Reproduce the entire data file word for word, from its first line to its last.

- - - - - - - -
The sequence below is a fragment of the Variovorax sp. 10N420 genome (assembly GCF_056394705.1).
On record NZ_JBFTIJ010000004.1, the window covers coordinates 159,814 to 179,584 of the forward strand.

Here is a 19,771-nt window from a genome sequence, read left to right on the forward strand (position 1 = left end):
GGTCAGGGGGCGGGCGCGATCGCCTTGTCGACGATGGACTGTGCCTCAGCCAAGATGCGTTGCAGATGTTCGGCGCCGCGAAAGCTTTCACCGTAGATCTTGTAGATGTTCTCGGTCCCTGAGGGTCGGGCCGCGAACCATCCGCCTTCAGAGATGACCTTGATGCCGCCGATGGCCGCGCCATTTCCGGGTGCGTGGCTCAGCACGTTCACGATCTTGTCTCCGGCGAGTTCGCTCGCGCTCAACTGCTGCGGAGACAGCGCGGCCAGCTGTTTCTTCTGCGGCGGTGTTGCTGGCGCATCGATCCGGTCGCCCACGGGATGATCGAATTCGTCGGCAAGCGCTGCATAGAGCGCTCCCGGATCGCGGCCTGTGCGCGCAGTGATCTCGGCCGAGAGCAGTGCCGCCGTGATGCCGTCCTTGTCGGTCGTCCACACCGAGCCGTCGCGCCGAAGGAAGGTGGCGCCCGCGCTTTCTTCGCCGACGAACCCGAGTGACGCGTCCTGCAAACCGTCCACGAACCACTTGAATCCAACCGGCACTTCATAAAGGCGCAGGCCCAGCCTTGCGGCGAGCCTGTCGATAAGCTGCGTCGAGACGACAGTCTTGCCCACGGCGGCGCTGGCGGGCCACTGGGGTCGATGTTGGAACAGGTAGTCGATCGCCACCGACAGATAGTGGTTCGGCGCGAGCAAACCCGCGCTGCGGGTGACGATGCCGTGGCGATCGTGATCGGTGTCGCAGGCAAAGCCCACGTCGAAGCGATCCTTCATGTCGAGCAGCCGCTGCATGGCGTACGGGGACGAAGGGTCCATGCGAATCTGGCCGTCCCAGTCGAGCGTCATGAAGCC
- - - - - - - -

The sequence below is a fragment of the Variovorax sp. 10N420 genome (assembly GCF_056394705.1).
On record NZ_JBFTIJ010000004.1, the window covers coordinates 159,814 to 179,584 of the forward strand.

Here is a 19,771-nt window from a genome sequence, read left to right on the forward strand (position 1 = left end):
GGTCAGGGGGCGGGCGCGATCGCCTTGTCGACGATGGACTGTGCCTCAGCCAAGATGCGTTGCAGATGTTCGGCGCCGCGAAAGCTTTCACCGTAGATCTTGTAGATGTTCTCGGTCCCTGAGGGTCGGGCCGCGAACCATCCGCCTTCAGAGATGACCTTGATGCCGCCGATGGCCGCGCCATTTCCGGGTGCGTGGCTCAGCACGTTCACGATCTTGTCTCCGGCGAGTTCGCTCGCGCTCAACTGCTGCGGAGACAGCGCGGCCAGCTGTTTCTTCTGCGGCGGTGTTGCTGGCGCATCGATCCGGTCGCCCACGGGATGATCGAATTCGTCGGCAAGCGCTGCATAGAGCGCTCCCGGATCGCGGCCTGTGCGCGCAGTGATCTCGGCCGAGAGCAGTGCCGCCGTGATGCCGTCCTTGTCGGTCGTCCACACCGAGCCGTCGCGCCGAAGGAAGGTGGCGCCCGCGCTTTCTTCGCCGACGAACCCGAGTGACGCGTCCTGCAAACCGTCCACGAACCACTTGAATCCAACCGGCACTTCATAAAGGCGCAGGCCCAGCCTTGCGGCGAGCCTGTCGATAAGCTGCGTCGAGACGACAGTCTTGCCCACGGCGGCGCTGGCGGGCCACTGGGGTCGATGTTGGAACAGGTAGTCGATCGCCACCGACAGATAGTGGTTCGGCGCGAGCAAACCCGCGCTGCGGGTGACGATGCCGTGGCGATCGTGATCGGTGTCGCAGGCAAAGCCCACGTCGAAGCGATCCTTCATGTCGAGCAGCCGCTGCATGGCGTACGGGGACGAAGGGTCCATGCGAATCTGGCCGTCCCAGTCGAGCGTCATGAAGCC